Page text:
Whenever Stephanie Tucci and her friend Allie Wilke hit the mall, more times than not, their first stop is Aéropostale.

"They're nice clothes, good quality, and you can get them for a lot less than you can at Vanity or Hollister or someplace like that," said Stephanie, 11, after snagging a pair of shorts and T-shirt for less than $20 on a recent outing at Eden Prairie Center.

The fifth-graders at Oak Point Intermediate School are helping to drive record sales at Aéropostale, as recession-stung retailers fight for survival in the highly competitive youth market.

With its deep discounts and frequent promotions, Aéropostale is racking up sales as teens trade down from higher-end Abercrombie & Fitch, which has seen sales in existing stores plunge by double digits for nine straight months.

Young people may not be the canary in the retail coal mine, but their shopping behavior provides important clues into what might be in store for the broader economy in the months ahead. And teens seem to be showing us that we haven't hit bottom yet.

"A lot of kids went back to school last year with the previous year's duds," said Ken Perkins, founder of the Massachusetts research firm Retail Metrics Inc. "They had a few new things, but they had to make do. And that trend continues to affect sales [at teen retailers], where so many of them have been negative or drastically negative."

This is not just their parents' recession. Teenagers themselves are having trouble finding work, and they've cut their fashion budgets by 14 percent in the past six months, according to a nationwide survey of 8,100 students released last week by Minneapolis-based Piper Jaffray & Co.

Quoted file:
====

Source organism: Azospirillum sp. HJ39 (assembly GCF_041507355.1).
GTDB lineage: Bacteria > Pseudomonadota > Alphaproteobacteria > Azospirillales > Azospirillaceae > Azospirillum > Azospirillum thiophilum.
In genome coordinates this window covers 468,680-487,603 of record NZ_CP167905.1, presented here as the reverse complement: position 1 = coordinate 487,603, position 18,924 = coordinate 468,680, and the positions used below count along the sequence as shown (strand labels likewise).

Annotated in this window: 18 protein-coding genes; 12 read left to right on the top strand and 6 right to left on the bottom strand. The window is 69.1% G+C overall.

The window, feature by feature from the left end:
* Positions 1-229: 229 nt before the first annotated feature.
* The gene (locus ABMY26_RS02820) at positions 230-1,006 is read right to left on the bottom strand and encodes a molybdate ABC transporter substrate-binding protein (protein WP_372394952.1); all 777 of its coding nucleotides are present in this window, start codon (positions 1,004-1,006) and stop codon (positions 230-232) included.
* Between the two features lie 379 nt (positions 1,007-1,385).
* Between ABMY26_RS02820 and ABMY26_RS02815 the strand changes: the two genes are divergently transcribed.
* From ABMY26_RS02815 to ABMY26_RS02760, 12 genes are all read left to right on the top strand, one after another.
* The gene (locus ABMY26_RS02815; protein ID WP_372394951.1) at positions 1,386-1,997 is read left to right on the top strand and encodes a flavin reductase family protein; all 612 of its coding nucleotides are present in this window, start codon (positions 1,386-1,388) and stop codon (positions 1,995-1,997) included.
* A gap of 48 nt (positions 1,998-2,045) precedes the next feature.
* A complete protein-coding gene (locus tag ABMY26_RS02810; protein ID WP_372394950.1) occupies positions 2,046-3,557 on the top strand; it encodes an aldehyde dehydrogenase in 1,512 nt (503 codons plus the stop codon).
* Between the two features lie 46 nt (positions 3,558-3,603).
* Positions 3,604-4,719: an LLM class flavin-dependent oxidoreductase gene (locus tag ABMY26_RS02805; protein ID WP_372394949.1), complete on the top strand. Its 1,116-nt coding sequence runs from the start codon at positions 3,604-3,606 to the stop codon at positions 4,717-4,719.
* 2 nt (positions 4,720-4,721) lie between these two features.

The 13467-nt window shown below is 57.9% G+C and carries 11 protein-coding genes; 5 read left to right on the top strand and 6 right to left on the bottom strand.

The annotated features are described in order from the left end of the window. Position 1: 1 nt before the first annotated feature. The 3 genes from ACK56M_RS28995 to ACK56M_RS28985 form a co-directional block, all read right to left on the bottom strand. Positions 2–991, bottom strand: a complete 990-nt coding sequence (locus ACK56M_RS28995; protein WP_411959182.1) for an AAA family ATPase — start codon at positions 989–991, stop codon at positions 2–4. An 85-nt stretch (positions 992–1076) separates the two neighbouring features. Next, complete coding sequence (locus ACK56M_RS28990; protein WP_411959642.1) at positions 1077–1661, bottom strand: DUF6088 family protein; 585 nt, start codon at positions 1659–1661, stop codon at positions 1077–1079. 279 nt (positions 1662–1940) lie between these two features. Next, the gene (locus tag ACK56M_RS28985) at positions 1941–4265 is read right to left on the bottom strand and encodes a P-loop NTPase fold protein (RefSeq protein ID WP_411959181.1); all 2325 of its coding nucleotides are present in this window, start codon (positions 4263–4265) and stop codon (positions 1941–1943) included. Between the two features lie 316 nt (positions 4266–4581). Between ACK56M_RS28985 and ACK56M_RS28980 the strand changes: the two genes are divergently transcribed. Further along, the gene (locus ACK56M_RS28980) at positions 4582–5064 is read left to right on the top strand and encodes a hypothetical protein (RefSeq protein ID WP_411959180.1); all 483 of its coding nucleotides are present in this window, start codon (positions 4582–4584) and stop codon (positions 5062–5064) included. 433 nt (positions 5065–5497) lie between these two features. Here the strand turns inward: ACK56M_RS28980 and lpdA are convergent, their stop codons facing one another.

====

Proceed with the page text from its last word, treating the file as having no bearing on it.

Last year, teen employment was at its lowest level in 60 years, and labor experts aren't expecting the job outlook for young workers to improve much this summer.

Still, the youth retail market tends to be more immune to economic downturns than other retail categories, and it bounces back more quickly, because teens usually spend the money they make, Perkins said.

Because teens don't have to worry about paying for food and shelter -- jeans and MP3 players are more of a priority -- they have more discretionary dollars to spend. Teens' wallets also get fattened by parents willing to forgo their own spending to help the kids keep up on the fashion front.

The shakeout continues

But even in good times, teens are more fickle about fashion and brand loyalties than adults. With lack of a must-have fashion item and a sameness among many of the teen-fashion stores, the recession is causing upheaval in an already fragmented market.

Morningstar analyst Brady Lemos predicts teen retailers will see same-store sales drop 10 to 20 percent in 2009 compared with last year, and that liquidations among regional and already struggling specialty stores will continue through the end of this year.

Steve & Barry's began liquidating its stores in November, and national retailers such as Aéropostale, Limited Too and Pacific Sunwear are closing boutique concept stores that failed to bring in hoped-for niche youth markets. American Eagle's struggling Martin + Osa helped pull down the flagship's year-over-year profits 77 percent in the fourth quarter.